To me it seems that Gitt is doing the pseudo-math equivalent of seeing the face of the virgin Mary in his grilled cheese.

  • Mister Peanut says:

    Again, you seem to really want to stick to the Information Theory definition of information. But, if you think about it, there is more to "information" than just Shannon's definition. The dictionary defines information as:
    1: Knowledge derived from study, experience, or instruction.
    2: Knowledge of specific events or situations that has been gathered or received by communication; intelligence or news.
    3: A collection of facts or data
    4:The act of informing or the condition of being informed; communication of knowledge
    etc., etc
    The term "information" is not unique to information theory. Gitt makes it clear that he thinks that the IT definition of information applies only to, what he calls, the statistical level.
    If you think that there is only one kind of information, than nothing has any meaning. You can look at my post, and look at a sequence of random characters, and get the same amount of information from both.
    Part of Gitt's argument is that you can't explain Semantics, Pragmatics, or Apobetics mathmatically, because math deals only with statistical data.

  • Mark C. Chu-Carroll says:

    Peanut:
    Gitt's argument is bullshit. How many times do I have to repeat the same thing?
    His argument starts by saying he's going to fill in gaps in information theory. He then writes a paper that uses the *terminology* of math, but without any *actual* mathematics.
    And worse, his argument is completely circular. He *asserts* without support that all information is in the form of a message. He *asserts* without support that DNA contains information *in his higher level form that requires it to be a message*. He then uses that to conclude that God is the person who *sent* the message embedded in DNA.
    That's pure gibberish.
    For an argument like Gitt's to be meaningful, he would need to actually *define* his higher levels of information, and tell us how to *objectively recognize* the existence of information at each of his higher levels.
    He doesn't. He merely *asserts* that information is best described by his five levels (for no particular reason); and he asserts that information is always a message (for no particular reason), and he asserts that DNA is a message (for no particular reason).
    Let me try a slightly different tack. Based on Gitt's definitions, how can we identify something that contains information in the Shannon sense, but *not* in Gitt's sense?
    If I give you a file that's a random bunch of bytes, is it information?
    What if I then tell you that it's actually encrypted, but I don't know the password. Does it contain Gitt's higher order information? What if I say it *might* be an encrypted file. How can you tell whether it contains Gitt information?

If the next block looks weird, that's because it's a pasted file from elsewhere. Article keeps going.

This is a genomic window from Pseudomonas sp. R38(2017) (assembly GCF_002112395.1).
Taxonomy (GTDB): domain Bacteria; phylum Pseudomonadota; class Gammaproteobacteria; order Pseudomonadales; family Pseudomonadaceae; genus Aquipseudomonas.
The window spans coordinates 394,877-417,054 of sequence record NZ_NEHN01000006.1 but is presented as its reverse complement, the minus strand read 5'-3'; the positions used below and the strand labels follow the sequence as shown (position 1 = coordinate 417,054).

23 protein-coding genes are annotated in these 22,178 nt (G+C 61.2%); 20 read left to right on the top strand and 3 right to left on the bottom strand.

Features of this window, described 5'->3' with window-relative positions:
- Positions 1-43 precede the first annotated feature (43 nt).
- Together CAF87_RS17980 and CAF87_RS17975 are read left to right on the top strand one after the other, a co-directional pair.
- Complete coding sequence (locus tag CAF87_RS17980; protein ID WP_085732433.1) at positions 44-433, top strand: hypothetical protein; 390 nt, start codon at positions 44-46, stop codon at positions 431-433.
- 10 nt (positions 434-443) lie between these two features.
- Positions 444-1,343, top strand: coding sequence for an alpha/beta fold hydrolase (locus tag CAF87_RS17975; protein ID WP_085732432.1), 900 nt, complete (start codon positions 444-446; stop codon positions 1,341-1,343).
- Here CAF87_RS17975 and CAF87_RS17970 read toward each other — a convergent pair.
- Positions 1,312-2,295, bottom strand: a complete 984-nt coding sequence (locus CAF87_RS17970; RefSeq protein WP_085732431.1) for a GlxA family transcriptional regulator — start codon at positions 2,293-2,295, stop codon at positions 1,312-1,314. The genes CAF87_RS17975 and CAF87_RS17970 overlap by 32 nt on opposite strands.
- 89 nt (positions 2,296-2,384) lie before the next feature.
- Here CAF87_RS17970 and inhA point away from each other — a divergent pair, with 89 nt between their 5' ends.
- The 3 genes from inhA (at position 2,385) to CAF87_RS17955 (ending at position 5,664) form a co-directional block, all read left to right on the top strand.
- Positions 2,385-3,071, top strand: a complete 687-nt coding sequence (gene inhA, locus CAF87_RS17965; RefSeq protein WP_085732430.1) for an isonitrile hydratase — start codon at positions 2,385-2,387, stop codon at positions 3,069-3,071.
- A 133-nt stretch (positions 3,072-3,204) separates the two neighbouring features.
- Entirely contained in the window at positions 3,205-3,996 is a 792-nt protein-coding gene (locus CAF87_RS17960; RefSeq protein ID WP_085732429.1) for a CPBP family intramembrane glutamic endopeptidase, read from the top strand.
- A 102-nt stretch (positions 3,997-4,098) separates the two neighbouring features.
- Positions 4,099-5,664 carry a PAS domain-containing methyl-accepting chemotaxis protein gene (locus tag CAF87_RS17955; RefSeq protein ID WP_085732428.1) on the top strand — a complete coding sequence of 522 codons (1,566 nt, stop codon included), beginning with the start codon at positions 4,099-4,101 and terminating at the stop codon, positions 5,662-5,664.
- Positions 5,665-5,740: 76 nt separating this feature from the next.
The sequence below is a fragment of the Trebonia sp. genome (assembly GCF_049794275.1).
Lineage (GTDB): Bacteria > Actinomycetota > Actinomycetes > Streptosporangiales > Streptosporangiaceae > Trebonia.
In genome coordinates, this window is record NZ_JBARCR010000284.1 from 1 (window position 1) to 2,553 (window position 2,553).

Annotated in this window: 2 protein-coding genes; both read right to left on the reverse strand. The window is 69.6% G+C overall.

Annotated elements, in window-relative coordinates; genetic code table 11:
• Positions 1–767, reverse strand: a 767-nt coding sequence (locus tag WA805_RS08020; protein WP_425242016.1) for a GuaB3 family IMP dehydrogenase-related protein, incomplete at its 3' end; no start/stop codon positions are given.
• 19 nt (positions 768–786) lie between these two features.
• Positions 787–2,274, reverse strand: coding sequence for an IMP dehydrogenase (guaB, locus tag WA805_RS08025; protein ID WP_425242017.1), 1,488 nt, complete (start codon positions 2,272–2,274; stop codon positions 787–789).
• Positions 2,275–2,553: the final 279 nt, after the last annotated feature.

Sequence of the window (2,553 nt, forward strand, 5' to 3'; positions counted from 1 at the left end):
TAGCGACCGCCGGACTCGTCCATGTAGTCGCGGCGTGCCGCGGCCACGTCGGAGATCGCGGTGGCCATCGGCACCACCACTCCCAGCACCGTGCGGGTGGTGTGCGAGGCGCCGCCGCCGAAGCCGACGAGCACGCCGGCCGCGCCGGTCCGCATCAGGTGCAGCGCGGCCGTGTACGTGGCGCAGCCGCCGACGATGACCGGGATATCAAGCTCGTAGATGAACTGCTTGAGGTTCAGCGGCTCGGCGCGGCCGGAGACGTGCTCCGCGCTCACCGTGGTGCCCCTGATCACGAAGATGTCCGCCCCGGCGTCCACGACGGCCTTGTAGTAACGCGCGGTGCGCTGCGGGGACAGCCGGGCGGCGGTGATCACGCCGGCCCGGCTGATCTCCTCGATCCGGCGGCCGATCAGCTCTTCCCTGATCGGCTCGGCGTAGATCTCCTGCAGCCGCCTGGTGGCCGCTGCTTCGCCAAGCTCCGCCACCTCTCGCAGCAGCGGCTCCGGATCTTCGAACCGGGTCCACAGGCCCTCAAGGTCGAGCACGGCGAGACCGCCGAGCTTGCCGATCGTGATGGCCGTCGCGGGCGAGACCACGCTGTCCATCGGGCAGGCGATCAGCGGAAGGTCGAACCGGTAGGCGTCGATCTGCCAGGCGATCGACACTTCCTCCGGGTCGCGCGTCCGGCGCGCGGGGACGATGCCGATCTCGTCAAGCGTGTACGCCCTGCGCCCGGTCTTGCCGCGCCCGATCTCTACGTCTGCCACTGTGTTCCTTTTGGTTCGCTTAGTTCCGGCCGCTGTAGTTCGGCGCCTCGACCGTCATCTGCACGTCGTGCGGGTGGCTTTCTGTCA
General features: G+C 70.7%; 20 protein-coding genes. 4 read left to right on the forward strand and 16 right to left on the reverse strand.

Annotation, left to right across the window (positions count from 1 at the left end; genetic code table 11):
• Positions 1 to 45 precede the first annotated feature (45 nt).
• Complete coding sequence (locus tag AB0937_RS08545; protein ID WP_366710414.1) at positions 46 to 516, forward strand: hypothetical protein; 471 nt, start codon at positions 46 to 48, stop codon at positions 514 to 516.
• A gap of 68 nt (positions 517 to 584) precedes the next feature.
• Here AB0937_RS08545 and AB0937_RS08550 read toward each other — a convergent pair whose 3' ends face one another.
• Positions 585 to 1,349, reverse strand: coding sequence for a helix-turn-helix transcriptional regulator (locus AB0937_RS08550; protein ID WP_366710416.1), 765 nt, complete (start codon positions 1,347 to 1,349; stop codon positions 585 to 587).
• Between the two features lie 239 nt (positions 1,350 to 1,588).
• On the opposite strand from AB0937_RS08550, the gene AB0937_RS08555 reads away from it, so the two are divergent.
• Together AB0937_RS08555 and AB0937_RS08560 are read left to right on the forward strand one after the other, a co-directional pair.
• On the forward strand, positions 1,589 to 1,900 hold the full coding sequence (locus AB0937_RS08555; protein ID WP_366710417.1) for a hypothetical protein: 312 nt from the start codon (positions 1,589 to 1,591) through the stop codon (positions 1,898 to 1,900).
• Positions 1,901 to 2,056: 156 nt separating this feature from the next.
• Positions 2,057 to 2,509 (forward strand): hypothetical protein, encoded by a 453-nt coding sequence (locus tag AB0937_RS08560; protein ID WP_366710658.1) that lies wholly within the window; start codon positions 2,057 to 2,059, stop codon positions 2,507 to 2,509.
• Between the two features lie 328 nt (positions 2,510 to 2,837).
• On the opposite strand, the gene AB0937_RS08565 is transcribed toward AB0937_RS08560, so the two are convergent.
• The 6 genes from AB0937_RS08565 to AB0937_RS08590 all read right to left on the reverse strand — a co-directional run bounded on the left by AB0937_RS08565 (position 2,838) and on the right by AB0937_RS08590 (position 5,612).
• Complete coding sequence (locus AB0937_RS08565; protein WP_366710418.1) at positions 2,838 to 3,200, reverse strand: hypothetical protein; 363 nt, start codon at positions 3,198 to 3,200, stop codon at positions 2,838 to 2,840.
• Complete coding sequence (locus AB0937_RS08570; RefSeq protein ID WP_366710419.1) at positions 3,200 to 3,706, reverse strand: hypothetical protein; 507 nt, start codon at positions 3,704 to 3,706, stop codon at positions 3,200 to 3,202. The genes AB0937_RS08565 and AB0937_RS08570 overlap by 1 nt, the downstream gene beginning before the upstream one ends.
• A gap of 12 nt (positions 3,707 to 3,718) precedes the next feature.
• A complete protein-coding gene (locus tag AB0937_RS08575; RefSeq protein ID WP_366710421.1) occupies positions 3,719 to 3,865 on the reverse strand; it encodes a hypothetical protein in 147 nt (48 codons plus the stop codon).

Those questions *can't* be answered based on Gitt's paper.

  • 601 says:

    How many times do I have to repeat the same thing?

    Optimistically, I would guess three more (you know, Pi times)
    Generally I concur with you (MCC) with the following exception:
    The message concept for information is a valid perspective. Even Shannon deals with it in this way, his efforts were all about getting a certain quantity of information from A to B within a quality limit (time, signal/noise).
    Maybe we just need a different term for this slightly richer concept.
    Axiom 1: digital-info-message is a collection of bits transfered from a generator to an observer (could be any kind of entity at either end) with a mutually agreed (or guessed) context (language, including boundaries if applicable).
    Otherwise, as you say, gibberish.
    Curiously, I am Ok with DNA as a d-i-m, and even that it arises from intelligent agency. But I don't agree with Gitt since I believe an intelligent agent can easily be an emergent property of a complex chaotic system (e.g. primal soup), and would shamelessly offer myself as an example (and of course everyone else).

  • Mister Peanut says:

    Mark,
    Logically, it is impossible for me to prove that static does not contain an incredibly advanced incryption. It is true that information can be found in 3-d stereograms, which look like static unless you know how to look at them.
    However, take the enigma as an example. The enigma at the time was the most advanced encryption system that existed, and it made no sense to those without a decryption device. However, the code was *still broken* because they were able to find an intelligent pattern in the information.
    It has been proven that a computer cannot generate truly random numbers. Eventually, it will start repeating itself. Noise usually repeats itself as well, whereas information with meaning *probably* will not.
    601,